Export sales by companies supported by Enterprise Ireland rose by 7% last year to hit a new record high of €22.7 billion.
Despite sterling's weakness Irish firms managed to boost sales to Britain, while there was even stronger growth recorded in the euro zone, North America and Asia.
Enterprise Ireland said that exports to the UK - the largest market for Irish exports and representing 34% of the country's total exports - delivered growth of 4% to €7.62 billon.
Exports to the euro zone region, which account for 20% of all exports, saw strong growth of 9% to €4.61 billion last year.
Enterprise Ireland said it supported 89 Irish companies to export to the euro zone for the first time last year, while almost 300 new contracts were secured for companies in the euro zone with the agency's assistance.
With the future UK-EU relationship still very much unknown, Enterprise Ireland has been encouraging its clients to prepare for the worst and hope for the best after Brexit.
That message appears to be getting through, with 85% now taking some form of action on Brexit.
These actions include diversifying export markets, improving operational competitiveness, strengthening their business in the UK, developing strategic partnerships, improving financial management and investing in R&D.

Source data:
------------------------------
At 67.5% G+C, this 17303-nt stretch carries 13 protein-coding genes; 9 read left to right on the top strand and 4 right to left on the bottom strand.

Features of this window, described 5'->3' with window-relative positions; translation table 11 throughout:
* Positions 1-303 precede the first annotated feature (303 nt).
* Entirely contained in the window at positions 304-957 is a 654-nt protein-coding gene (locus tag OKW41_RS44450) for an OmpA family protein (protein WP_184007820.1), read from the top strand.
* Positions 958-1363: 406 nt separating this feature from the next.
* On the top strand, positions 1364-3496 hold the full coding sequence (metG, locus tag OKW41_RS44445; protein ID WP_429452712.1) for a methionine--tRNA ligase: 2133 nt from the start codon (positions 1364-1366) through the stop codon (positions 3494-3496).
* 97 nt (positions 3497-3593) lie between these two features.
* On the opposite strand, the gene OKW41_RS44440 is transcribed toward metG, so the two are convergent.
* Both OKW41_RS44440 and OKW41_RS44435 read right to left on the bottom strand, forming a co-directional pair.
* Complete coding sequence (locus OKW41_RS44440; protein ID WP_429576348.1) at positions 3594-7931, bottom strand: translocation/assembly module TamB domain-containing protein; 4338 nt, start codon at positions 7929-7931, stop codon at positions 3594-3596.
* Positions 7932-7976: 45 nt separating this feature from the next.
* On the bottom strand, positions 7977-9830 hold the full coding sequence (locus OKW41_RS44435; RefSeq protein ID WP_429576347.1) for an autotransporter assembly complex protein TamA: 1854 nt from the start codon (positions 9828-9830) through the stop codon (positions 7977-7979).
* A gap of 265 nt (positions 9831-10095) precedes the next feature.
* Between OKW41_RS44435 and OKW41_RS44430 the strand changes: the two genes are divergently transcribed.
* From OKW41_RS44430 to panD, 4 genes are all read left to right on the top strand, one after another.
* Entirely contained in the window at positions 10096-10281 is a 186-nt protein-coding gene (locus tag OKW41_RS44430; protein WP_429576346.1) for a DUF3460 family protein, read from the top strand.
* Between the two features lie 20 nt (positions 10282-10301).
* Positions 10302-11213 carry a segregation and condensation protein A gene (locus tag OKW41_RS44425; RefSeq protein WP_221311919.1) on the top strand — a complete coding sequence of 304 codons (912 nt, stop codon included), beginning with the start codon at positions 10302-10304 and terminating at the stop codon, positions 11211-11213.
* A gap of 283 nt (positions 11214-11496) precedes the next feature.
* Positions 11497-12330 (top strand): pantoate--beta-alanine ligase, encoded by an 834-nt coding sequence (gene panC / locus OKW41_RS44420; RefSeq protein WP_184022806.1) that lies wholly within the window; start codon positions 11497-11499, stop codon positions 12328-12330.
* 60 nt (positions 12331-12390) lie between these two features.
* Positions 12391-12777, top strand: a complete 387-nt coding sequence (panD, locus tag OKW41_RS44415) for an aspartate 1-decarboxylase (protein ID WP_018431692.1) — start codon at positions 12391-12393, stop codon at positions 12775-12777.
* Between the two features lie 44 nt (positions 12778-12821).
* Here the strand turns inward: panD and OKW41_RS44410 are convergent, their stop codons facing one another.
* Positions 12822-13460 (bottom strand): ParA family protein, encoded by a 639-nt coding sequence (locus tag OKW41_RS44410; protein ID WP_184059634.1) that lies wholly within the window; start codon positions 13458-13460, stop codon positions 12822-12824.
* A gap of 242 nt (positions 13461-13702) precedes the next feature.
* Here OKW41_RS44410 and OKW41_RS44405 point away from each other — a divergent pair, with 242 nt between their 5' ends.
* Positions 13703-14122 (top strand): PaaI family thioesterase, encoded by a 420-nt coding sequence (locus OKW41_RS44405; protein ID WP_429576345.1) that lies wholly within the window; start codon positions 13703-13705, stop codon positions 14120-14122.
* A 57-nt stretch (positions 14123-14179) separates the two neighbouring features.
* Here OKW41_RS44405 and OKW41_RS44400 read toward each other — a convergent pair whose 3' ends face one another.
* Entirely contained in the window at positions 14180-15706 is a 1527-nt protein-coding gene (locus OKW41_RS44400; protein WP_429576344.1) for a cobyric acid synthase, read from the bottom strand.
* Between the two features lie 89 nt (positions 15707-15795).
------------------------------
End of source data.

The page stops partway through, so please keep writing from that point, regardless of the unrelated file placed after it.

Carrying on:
53% of Enterprise Ireland companies surveyed said that Brexit would not change their ability and appetite to invest this year, while 65% said it would not change their employment plans.
Julie Sinnamon, Enterprise Ireland's chief executive, said Irish companies are achieving international global sales at record levels, following consistent year-on-year growth for the past eight consecutive years.
"Our target is to achieve export sales of €26 billion per annum by 2020 and Enterprise Ireland is strategically focused on supporting clients to achieve this growth and a more diversified export market portfolio," Ms Sinnamon said.
"The economic indicators are positive for continued growth, and we are working with the strongest cohort of companies ever, competing and winning in more diversified export markets than ever before," she added.
On Brexit, Ms Sinnamon said that the UK market which is, and will remain, our largest market, performed well in 2017, delivering growth of 4%, despite the prevailing challenges, including volatility and uncertainty.
"We are working closely with UK dependent clients to help them to trade through the unpredictability and to protect hard-won market share in the UK," she said.
She said the agency is also progressing with its strategic ambition to expand the Irish export footprint in diversified global markets, reducing overall UK market exposure to one-third by 2020.